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Wednesday, January 17, 2007

New U.N. leader to visit Addis

Also in the news: [Police Violence in the Streets of Addis] - [Siye Abraha's closing statement] - [U.N. eyes more cuts in Eritrea-Ethiopia peace force] - [Islamist Fighters Captured Fleeing Somalia] - [Clan Divisions Threaten Somalia Government] - [Al Amoudi to build new resort at Bawadi]

International: [Sudan says U.S. troops raided its embassy in Iraq] - [Bush won't reauthorize eavesdropping program] - [Israel's military chief offers to resign over Lebanon war] - [Defense team of Saddam honoured in Libya] and more of today's top stories!

The scientists who mind the Doomsday Clock moved it two minutes closer to midnight on Wednesday -- symbolizing the annihilation of civilization and adding the perils of global warming for the first time. (More...)

-[Audio] Public Radio: Ethiopia’s Quagmire in Somalia (Ken Menkhaus—Associate Professor, Political Science, Davidson College; Former U.N. Policy Advisor on Somalia)

- [Audio] Public Radio: The Efforts of Ethiopia and the U.S. in Somalia (Ahmed Samartar—Dean, Institute for Global Citizenship, Macalester College)

- Siye Abraha's closing statement -


Meles Zenawi hails Kadhafi`s peace efforts in Somalia

Tripoli, Libya, 01/17 - Ethiopian Premier Meles Zenawi has commended Libyan leader Mouammar Kadhafi for his sustained efforts towards peace, political and social reconciliation in Africa, and particularly in Somalia.

This was expressed Tuesday in Tripoli by visiting Ethiopian foreign minister Seyoum Mesfin, during a meeting with his Libyan counterpart Abderrahmane Chalgham to whom he handed a message from Zenawi to Col Kadhafi.

Mesfin said the Ethiopian prime minister and people had great respect for the Libyan leader for the efforts he has deployed to reinforce unity and stability in the African continent.

During the meeting, Mesfin reaffirmed his country`s willingness to withdraw its forces from Somalia as quickly as possible, noting that Ethiopia intends to withdraw its troops in weeks but would like to leave behind a state of national reconciliation and to help Somalis rebuild their country.(More...)

U.N. eyes more cuts in Eritrea-Ethiopia peace force

UNITED NATIONS (Reuters) - The U.N. Security Council, frustrated by the long-stalled peace process between Ethiopia and Eritrea, is leaning toward more cutbacks in the peacekeeping force monitoring their shared border, diplomats said on Tuesday.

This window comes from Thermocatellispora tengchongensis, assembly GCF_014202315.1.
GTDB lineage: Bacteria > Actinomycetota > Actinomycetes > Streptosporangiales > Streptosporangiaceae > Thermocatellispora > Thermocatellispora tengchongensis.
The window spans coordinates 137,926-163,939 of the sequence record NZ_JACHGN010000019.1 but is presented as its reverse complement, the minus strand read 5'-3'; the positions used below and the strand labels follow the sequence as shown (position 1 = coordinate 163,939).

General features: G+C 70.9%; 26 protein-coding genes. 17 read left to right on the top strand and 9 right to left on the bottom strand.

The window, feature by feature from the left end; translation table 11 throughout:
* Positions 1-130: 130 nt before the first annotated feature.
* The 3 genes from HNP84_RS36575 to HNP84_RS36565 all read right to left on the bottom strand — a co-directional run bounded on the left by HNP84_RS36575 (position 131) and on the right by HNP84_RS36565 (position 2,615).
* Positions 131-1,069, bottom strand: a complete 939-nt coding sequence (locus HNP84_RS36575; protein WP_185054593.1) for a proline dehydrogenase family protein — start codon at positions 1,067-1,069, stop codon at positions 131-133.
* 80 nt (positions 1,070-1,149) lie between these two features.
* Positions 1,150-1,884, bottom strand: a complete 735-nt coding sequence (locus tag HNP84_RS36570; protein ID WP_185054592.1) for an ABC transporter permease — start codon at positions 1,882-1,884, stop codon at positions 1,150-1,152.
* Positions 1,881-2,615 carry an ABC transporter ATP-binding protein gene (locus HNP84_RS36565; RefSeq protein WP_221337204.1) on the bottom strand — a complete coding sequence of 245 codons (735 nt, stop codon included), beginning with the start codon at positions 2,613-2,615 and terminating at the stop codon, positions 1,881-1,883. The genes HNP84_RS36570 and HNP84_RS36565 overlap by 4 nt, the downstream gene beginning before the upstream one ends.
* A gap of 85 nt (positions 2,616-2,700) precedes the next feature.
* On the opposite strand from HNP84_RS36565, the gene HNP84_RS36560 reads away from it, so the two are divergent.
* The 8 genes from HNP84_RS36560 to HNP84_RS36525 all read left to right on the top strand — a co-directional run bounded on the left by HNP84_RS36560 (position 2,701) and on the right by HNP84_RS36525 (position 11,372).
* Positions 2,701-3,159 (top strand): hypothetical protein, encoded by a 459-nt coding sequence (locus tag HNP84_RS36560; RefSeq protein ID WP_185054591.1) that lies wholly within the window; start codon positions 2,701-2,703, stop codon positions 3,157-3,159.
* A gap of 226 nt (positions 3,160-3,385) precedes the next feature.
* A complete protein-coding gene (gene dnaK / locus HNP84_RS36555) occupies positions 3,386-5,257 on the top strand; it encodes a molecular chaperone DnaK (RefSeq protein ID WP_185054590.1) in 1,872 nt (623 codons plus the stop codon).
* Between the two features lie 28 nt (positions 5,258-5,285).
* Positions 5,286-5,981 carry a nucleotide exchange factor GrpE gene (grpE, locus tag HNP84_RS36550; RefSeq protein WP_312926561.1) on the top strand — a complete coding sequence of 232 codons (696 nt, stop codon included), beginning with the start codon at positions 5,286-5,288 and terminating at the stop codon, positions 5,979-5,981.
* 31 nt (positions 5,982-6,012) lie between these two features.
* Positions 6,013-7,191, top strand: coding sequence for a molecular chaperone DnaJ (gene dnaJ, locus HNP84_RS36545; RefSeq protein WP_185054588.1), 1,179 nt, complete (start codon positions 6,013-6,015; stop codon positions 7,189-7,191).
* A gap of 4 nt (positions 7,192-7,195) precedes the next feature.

Most members of the 15-nation council support cutting the force to 1,700 from its current 2,300, although some African states worry that too few peacekeepers could risk a new flare-up in the 1998-2000 border war between the Horn of Africa neighbors that killed 70,000 people, the diplomats said.

The council in May 2006 trimmed the peacekeeping force to 2,300 troops from 3,300. U.N. troops were first sent to Ethiopia and Eritrea in 2000 to enforce the ceasefire ending their border conflict. As part of the peace agreement, both countries pledged to accept a new border as set out by an international commission.

But the new border has never been marked out after Ethiopia rejected part of it and Eritrea objected that Ethiopia was not being held to its word, leading to a four-year impasse. (More...)

Lewit Blog: Police Violence in the Streets of Addis

Yesterday while coming home from work I passed a group of policemen standing in a semi-circle. Though they were dressed in the tan uniforms of the local police, it was obvious by their guns and boots that they were actually federal security forces.

In the middle was a man who looked to be in his late-twenties, on his knees with his arms tied behind his back. His nose was bleeding and it was obvious that he had been beaten.

There must have been at least 6 or 7 of them. Before the traffic started up again, I saw the man look around in confusion and then flop over in the dirt on his side while the policeman moved closer--to close the cirlce, and, I assume, to block such crimes from the view of passing cars. Then they started kicking him.(More...)